Sunday, September 25, 2011

Year A Twenty-sixth Sunday in Ordinary Time

Readings: Ezk. 18:25-28; Ps. 25:4-5.8-10.14; Phil. 2:1-11; Matt. 21:28-32

As our readings for last Sunday and today demonstrate, God’s thoughts are not our thoughts, nor are our ways God’s ways (Isa. 55:8). In our first reading taken from the book of the prophet Ezekiel, God, speaking through His prophet, chides Israel for complaining that "[t]he LORD’s way is not fair" (Ezk 18:25). God reminds Israel that His way is not only fair, but more than fair; God’s way is merciful. We are reminded in this passage not only that sin is death, but the death that results from sin is the consequence of choices made by the sinner and not the sinner’s punishment by God. Who is the sinner? We are all sinners. Our first reading implies what St. Paul makes explicit in his Letter to the Romans, "all have sinned and are deprived of the glory of God" (Rom. 3:23). If this were not the case, we would have no need for God’s mercy and we would certainly not need a savior.

Self-righteousness is a parody of righteousness because the self-righteous person believes himself to be without fault he tends to be critical and merciless towards others. He feels perfectly comfortable demanding that each one be coldly given what he deserves. It is precisely this kind of all-too-human fairness, which we often call justice, that gives rise to such ideas as an a eye for an eye and a tooth for a tooth, or that other religious concept so at odds with grace, karma, which holds that what goes around comes around, that in the end you will inevitably and inescapably get what you deserve. Grace, by contrast, only requires you to acknowledge your failings and ask for God’s mercy.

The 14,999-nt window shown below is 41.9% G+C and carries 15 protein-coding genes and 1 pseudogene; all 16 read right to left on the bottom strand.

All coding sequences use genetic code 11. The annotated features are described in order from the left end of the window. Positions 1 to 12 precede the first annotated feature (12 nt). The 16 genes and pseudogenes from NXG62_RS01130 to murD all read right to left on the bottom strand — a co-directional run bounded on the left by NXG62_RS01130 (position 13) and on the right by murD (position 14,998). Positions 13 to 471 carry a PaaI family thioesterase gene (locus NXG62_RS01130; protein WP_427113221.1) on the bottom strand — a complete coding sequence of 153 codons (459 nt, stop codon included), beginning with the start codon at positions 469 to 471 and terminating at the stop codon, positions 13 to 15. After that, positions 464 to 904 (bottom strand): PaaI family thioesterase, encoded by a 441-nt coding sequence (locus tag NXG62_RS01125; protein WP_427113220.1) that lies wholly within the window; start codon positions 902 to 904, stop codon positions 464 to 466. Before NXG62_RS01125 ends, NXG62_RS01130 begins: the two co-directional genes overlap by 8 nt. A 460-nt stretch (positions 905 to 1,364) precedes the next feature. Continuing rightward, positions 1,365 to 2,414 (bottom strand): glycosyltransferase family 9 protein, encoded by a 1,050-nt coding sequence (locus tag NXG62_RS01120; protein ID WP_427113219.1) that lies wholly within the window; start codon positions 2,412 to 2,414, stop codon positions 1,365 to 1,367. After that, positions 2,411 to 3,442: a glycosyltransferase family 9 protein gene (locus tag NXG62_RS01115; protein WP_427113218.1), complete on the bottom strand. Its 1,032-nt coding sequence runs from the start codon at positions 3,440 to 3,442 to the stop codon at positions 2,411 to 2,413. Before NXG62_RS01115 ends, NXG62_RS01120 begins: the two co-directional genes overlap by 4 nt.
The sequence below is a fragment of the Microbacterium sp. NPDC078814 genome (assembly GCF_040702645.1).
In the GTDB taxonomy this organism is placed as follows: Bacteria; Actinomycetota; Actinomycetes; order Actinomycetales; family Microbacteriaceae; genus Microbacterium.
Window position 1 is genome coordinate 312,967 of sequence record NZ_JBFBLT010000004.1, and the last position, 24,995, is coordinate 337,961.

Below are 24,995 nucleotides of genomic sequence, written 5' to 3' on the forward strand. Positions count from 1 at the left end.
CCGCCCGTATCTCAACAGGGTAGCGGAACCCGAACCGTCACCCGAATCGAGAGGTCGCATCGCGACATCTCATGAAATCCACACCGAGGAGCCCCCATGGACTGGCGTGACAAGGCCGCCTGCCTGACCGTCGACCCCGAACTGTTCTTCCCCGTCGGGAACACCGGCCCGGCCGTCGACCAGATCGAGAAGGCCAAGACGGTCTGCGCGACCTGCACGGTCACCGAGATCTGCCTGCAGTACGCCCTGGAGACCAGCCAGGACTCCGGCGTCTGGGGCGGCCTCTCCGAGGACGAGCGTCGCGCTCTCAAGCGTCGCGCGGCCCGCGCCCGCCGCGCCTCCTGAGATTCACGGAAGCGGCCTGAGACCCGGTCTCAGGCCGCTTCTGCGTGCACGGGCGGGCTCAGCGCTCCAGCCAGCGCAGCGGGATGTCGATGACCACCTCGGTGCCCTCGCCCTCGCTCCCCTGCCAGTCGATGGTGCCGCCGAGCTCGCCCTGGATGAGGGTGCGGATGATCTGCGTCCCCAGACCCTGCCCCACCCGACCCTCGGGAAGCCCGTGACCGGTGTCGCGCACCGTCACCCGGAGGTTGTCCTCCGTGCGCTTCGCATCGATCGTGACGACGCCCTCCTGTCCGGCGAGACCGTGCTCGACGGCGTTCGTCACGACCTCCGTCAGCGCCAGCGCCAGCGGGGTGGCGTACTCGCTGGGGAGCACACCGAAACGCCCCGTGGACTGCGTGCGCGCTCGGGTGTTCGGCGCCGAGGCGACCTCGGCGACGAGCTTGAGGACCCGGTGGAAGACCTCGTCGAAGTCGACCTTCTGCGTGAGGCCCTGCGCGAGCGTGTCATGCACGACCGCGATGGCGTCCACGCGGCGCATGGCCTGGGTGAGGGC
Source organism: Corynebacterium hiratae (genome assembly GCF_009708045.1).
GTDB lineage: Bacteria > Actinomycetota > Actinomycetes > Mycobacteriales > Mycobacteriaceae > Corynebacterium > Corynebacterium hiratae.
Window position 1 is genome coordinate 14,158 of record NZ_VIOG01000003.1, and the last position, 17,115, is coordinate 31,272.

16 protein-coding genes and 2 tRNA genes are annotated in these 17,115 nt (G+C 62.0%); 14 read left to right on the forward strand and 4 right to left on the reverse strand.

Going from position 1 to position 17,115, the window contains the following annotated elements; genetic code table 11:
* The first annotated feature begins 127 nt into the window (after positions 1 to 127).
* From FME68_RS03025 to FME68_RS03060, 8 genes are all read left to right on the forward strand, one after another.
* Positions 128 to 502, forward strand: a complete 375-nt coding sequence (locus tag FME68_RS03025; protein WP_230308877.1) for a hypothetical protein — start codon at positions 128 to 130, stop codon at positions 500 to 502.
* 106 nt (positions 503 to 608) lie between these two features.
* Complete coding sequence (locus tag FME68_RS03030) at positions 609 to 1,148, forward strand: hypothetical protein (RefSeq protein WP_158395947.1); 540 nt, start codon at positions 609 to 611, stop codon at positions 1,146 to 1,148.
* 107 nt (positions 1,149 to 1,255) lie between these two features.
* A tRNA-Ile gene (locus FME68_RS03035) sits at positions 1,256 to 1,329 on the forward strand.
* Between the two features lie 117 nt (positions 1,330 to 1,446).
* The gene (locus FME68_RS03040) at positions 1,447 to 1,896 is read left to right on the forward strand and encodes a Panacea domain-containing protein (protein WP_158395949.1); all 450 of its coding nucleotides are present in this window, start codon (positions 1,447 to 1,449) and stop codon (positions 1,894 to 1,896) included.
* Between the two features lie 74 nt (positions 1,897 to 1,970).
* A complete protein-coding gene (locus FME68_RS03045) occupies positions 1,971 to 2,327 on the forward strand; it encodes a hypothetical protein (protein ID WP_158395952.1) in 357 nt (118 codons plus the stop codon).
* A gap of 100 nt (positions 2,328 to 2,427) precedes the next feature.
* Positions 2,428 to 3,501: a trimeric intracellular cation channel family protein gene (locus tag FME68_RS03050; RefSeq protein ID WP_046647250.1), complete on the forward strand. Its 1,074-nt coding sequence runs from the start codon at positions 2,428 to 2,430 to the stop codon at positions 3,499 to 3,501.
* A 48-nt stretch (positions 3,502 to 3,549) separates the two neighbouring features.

Incorrigible as we often are it is only because we are the recipients of God’s mercy, given in Christ Jesus, that we are able to be merciful. If receiving God’s mercy fails to make us merciful, then we are like the man in the parable of Jesus we heard two weeks ago, who after being forgiven a very large debt by the king, was merciless in collecting a much smaller debt owed him. Upon learning of the mercilessness of the one he had forgiven so great a debt, the king summoned the man and "in anger… handed him over to the torturers until he should pay back the whole debt" (Matt. 18:34). Then Jesus says these sobering words: "So will my heavenly Father do to you, unless each of you forgives your brother from your heart" (Matt. 18:35). This is what gives weight to the petition in the Lord’s Prayer in which we ask the Father to "forgive us our trespasses as we forgive those who trespass against us."